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Old 03-16-06, 01:23 PM   #1
mriley
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reliability? Sturmey-Archer vs. Shimano

Does anyone here have any knowledge about how reliable the Shimano multi-speed hubs (7-, 8-speed) are.
I consider the Sturmey-Archer 3-speed to be very reliable - I've never had one fail. How do the Shimanos compare?
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Old 03-16-06, 02:24 PM   #2
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If a sturmeyt ever breaks, you can go inside it and fix it relatively easily. Same can't be said for nexus.
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Old 03-16-06, 02:59 PM   #3
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Originally Posted by genericbikedude
If a sturmeyt ever breaks, you can go inside it and fix it relatively easily. Same can't be said for nexus.
Ditto on this. From what I've been learning the S-A hubs are tough as nails. And if they do break, the parts are available either from reputable bike shops or on line.
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Old 03-16-06, 03:18 PM   #4
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Originally Posted by mriley
Does anyone here have any knowledge about how reliable the Shimano multi-speed hubs (7-, 8-speed) are.
I consider the Sturmey-Archer 3-speed to be very reliable - I've never had one fail. How do the Shimanos compare?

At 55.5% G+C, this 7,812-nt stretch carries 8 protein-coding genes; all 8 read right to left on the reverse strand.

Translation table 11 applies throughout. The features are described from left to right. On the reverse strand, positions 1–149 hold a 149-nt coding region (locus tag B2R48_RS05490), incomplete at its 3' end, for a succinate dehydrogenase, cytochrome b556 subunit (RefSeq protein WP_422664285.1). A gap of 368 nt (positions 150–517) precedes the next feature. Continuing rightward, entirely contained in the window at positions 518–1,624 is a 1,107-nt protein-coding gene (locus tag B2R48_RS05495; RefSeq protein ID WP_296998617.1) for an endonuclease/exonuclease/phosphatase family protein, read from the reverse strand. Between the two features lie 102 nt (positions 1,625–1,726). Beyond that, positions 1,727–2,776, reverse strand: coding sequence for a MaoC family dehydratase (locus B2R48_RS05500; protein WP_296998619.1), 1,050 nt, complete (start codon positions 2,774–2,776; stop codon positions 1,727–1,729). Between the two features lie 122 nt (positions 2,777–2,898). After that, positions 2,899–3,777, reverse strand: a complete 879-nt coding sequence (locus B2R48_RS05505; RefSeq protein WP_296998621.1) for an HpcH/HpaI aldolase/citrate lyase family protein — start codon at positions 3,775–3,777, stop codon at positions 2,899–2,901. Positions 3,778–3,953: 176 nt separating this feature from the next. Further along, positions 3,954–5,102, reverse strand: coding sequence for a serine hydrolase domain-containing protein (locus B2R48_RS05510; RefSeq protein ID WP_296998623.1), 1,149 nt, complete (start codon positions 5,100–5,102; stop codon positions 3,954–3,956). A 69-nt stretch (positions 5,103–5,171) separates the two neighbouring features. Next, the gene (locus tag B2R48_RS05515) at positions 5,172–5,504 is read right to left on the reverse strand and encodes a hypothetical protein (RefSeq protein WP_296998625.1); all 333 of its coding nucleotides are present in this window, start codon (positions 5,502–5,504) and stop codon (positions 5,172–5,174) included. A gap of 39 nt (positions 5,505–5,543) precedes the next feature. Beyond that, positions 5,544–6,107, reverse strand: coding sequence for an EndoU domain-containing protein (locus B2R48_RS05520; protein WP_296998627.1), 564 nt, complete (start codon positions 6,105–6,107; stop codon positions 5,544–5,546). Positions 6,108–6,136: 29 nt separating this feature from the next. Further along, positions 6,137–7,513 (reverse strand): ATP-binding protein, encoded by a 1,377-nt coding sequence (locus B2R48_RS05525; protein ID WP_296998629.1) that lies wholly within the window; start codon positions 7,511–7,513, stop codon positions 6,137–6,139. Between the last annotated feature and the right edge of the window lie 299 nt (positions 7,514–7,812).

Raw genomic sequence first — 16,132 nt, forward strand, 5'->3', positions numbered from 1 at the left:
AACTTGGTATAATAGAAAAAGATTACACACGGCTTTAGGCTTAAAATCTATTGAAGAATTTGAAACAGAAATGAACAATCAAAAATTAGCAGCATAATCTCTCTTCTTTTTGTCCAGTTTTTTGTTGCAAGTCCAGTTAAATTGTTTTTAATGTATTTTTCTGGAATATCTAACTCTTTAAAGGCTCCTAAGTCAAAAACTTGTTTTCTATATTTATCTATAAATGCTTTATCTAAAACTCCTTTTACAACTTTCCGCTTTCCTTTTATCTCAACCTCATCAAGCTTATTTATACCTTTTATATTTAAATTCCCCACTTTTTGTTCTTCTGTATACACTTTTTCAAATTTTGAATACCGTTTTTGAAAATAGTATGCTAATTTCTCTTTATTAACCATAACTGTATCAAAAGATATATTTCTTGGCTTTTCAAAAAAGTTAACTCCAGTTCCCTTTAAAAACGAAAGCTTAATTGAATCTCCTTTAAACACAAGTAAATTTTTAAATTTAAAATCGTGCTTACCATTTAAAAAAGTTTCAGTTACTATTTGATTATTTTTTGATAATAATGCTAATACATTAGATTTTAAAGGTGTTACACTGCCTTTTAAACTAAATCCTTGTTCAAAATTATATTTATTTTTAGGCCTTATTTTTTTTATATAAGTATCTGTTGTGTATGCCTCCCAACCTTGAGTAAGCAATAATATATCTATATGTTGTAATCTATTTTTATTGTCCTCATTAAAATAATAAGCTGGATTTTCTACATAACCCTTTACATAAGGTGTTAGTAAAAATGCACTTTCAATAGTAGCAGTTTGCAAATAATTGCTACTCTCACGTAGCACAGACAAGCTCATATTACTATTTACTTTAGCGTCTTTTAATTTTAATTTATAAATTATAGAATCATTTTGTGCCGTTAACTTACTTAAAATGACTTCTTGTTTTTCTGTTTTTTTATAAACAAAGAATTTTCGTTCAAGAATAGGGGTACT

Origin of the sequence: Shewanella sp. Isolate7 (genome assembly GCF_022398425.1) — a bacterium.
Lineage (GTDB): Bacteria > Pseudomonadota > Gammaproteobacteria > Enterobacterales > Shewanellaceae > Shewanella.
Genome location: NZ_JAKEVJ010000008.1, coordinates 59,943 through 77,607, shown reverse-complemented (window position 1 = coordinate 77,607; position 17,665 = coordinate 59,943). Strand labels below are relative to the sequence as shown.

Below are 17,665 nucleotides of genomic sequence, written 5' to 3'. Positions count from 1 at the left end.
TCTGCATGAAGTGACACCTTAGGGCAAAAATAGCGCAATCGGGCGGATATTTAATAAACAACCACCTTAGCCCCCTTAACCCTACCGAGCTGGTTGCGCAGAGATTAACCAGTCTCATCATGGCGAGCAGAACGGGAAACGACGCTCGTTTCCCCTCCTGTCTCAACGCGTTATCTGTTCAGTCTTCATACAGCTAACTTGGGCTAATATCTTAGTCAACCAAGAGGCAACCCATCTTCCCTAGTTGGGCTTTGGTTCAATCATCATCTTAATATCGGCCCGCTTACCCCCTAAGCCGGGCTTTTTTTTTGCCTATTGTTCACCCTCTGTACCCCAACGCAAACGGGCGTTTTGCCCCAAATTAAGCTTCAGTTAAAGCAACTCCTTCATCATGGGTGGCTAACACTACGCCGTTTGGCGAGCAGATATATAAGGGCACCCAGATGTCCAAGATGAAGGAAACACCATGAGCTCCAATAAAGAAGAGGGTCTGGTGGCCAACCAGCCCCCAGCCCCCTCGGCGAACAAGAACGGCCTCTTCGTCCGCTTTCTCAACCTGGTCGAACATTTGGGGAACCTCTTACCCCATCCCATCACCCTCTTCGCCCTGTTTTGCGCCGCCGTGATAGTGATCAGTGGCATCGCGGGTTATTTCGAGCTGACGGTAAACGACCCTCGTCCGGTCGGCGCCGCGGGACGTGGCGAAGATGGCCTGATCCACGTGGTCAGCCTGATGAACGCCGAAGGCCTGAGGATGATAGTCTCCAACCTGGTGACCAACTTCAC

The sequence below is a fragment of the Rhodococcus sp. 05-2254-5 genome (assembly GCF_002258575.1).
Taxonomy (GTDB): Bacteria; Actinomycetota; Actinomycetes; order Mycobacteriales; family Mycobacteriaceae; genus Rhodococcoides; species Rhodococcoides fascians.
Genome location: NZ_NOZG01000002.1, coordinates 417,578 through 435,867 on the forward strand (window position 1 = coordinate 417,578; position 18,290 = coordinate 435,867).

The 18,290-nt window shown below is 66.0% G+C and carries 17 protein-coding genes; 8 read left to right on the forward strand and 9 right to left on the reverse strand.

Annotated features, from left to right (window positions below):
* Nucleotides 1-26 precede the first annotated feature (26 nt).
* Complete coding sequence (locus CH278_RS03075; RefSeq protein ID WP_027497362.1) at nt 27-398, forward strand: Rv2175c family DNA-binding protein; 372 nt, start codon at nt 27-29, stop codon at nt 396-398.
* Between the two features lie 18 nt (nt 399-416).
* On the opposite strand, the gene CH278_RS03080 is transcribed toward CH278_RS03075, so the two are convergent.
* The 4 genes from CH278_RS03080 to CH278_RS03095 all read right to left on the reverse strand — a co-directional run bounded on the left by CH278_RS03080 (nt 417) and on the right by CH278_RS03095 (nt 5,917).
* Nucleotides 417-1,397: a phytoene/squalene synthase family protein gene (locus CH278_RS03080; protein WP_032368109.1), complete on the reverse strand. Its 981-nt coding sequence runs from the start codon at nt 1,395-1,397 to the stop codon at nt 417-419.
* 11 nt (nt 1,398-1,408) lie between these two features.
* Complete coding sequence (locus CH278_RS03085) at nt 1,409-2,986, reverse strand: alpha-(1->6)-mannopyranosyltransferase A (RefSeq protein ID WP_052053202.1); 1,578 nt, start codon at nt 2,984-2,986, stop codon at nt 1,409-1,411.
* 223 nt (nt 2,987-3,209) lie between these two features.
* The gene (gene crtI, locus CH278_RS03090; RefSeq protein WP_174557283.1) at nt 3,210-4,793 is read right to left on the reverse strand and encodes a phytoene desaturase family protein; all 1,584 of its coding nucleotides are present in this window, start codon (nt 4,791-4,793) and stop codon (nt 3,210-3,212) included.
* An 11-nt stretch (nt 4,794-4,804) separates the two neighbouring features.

mriley
3 speeds:

If it has a coaster brake, Shimano is better.

If it does not have a coaster brake, Sturmey-Archer is better.

The older English Sturmey-Archer hubs are much better than the later ones. The new Taiwanese ones also look quite nice (definitely better than the later English stuff.)

8 speeds:

I own two bikes with the Shimano 8-speed and just love this hub.

http://sheldonbrown.com/raleigh-international

http://sheldonbrown.com/iro

I have recently been trying out a Sturmey-Archer 8-speed, but so far I'm pretty disappointed in it. Shifting is much fussier than the Shimano (The Shimano Nexus 8 shifts better than any other bicycle gear system I've ever tried.)

Also, the Sturmey-Archer 8-speed gearing is kinda weird. Direct drive is the lowest gear, all of the other gears are step-ups. Only two sprockets are available for it, 23 teeth or 25 teeth. Thus, if you want decent low gearing you need a teensy-weensy chainring, or a small rear wheel. I've installed mine on a Raleigh Twenty. I think the Sturmey is best suited for folding bikes for this reason.

For detailed info on gearing, see my online Gear Calculator for Internal Gear Hubs:

http://sheldonbrown.com/gears/internal.html

Sheldon "Epicyclic" Brown
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Old 03-16-06, 09:49 PM   #5
mriley
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Thanks very much for your answer, helpful as always. It would appear to me that your (shop's) 8- speed Bianchi San Jose or a similar Quickbeam would be a good light touring bike.
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